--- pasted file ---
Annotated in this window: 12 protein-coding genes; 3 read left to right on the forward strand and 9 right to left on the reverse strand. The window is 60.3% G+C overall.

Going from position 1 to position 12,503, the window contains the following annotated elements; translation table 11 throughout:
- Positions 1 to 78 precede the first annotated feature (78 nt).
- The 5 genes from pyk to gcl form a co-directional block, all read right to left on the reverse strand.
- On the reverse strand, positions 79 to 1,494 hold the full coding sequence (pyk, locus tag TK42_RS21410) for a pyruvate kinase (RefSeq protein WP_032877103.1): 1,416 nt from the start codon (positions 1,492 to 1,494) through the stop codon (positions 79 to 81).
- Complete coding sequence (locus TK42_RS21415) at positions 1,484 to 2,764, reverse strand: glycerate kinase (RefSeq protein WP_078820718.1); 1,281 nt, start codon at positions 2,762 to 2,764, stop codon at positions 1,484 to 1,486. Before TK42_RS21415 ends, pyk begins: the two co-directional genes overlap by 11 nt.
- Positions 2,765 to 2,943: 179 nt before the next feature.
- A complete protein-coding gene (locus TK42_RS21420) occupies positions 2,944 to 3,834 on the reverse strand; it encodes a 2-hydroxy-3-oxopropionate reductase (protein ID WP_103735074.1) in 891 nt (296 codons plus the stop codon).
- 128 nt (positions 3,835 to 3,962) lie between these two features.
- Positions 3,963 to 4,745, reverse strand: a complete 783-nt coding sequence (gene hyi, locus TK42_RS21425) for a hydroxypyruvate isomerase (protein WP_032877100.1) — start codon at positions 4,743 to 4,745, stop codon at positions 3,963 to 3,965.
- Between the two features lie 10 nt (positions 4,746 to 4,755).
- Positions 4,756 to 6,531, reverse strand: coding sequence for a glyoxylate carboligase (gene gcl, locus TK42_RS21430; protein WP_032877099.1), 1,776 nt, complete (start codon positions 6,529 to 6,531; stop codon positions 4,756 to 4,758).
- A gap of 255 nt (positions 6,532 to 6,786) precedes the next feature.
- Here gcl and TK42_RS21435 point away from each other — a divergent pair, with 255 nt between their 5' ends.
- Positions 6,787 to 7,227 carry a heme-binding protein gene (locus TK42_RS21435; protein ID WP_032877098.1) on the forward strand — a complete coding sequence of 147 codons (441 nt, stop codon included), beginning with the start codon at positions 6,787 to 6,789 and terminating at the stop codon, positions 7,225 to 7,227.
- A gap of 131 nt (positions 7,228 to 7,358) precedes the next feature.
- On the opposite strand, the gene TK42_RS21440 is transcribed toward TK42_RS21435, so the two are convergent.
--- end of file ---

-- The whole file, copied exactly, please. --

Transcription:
Annotated in this window: 12 protein-coding genes; 3 read left to right on the forward strand and 9 right to left on the reverse strand. The window is 60.3% G+C overall.

Going from position 1 to position 12,503, the window contains the following annotated elements; translation table 11 throughout:
- Positions 1 to 78 precede the first annotated feature (78 nt).
- The 5 genes from pyk to gcl form a co-directional block, all read right to left on the reverse strand.
- On the reverse strand, positions 79 to 1,494 hold the full coding sequence (pyk, locus tag TK42_RS21410) for a pyruvate kinase (RefSeq protein WP_032877103.1): 1,416 nt from the start codon (positions 1,492 to 1,494) through the stop codon (positions 79 to 81).
- Complete coding sequence (locus TK42_RS21415) at positions 1,484 to 2,764, reverse strand: glycerate kinase (RefSeq protein WP_078820718.1); 1,281 nt, start codon at positions 2,762 to 2,764, stop codon at positions 1,484 to 1,486. Before TK42_RS21415 ends, pyk begins: the two co-directional genes overlap by 11 nt.
- Positions 2,765 to 2,943: 179 nt before the next feature.
- A complete protein-coding gene (locus TK42_RS21420) occupies positions 2,944 to 3,834 on the reverse strand; it encodes a 2-hydroxy-3-oxopropionate reductase (protein ID WP_103735074.1) in 891 nt (296 codons plus the stop codon).
- 128 nt (positions 3,835 to 3,962) lie between these two features.
- Positions 3,963 to 4,745, reverse strand: a complete 783-nt coding sequence (gene hyi, locus TK42_RS21425) for a hydroxypyruvate isomerase (protein WP_032877100.1) — start codon at positions 4,743 to 4,745, stop codon at positions 3,963 to 3,965.
- Between the two features lie 10 nt (positions 4,746 to 4,755).
- Positions 4,756 to 6,531, reverse strand: coding sequence for a glyoxylate carboligase (gene gcl, locus TK42_RS21430; protein WP_032877099.1), 1,776 nt, complete (start codon positions 6,529 to 6,531; stop codon positions 4,756 to 4,758).
- A gap of 255 nt (positions 6,532 to 6,786) precedes the next feature.
- Here gcl and TK42_RS21435 point away from each other — a divergent pair, with 255 nt between their 5' ends.
- Positions 6,787 to 7,227 carry a heme-binding protein gene (locus TK42_RS21435; protein ID WP_032877098.1) on the forward strand — a complete coding sequence of 147 codons (441 nt, stop codon included), beginning with the start codon at positions 6,787 to 6,789 and terminating at the stop codon, positions 7,225 to 7,227.
- A gap of 131 nt (positions 7,228 to 7,358) precedes the next feature.
- On the opposite strand, the gene TK42_RS21440 is transcribed toward TK42_RS21435, so the two are convergent.